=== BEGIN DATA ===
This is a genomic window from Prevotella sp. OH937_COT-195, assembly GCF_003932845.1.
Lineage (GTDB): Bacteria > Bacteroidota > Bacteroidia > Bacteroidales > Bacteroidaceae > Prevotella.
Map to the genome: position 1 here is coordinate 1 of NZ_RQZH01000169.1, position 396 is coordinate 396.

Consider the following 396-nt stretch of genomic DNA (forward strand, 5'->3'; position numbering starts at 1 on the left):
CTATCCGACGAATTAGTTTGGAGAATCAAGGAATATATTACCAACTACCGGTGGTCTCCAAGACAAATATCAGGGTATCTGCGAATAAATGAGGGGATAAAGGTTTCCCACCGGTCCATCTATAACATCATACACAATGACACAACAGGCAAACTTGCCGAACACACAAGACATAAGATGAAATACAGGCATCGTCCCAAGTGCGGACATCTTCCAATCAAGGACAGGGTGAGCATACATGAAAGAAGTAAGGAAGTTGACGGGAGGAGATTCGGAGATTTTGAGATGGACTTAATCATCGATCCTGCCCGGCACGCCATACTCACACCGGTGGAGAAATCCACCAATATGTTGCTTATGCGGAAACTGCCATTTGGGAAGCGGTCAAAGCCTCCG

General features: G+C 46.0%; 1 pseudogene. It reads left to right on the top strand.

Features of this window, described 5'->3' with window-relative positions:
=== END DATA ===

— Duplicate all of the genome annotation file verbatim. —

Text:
This is a genomic window from Prevotella sp. OH937_COT-195, assembly GCF_003932845.1.
Lineage (GTDB): Bacteria > Bacteroidota > Bacteroidia > Bacteroidales > Bacteroidaceae > Prevotella.
Map to the genome: position 1 here is coordinate 1 of NZ_RQZH01000169.1, position 396 is coordinate 396.

Consider the following 396-nt stretch of genomic DNA (forward strand, 5'->3'; position numbering starts at 1 on the left):
CTATCCGACGAATTAGTTTGGAGAATCAAGGAATATATTACCAACTACCGGTGGTCTCCAAGACAAATATCAGGGTATCTGCGAATAAATGAGGGGATAAAGGTTTCCCACCGGTCCATCTATAACATCATACACAATGACACAACAGGCAAACTTGCCGAACACACAAGACATAAGATGAAATACAGGCATCGTCCCAAGTGCGGACATCTTCCAATCAAGGACAGGGTGAGCATACATGAAAGAAGTAAGGAAGTTGACGGGAGGAGATTCGGAGATTTTGAGATGGACTTAATCATCGATCCTGCCCGGCACGCCATACTCACACCGGTGGAGAAATCCACCAATATGTTGCTTATGCGGAAACTGCCATTTGGGAAGCGGTCAAAGCCTCCG

General features: G+C 46.0%; 1 pseudogene. It reads left to right on the top strand.

Features of this window, described 5'->3' with window-relative positions: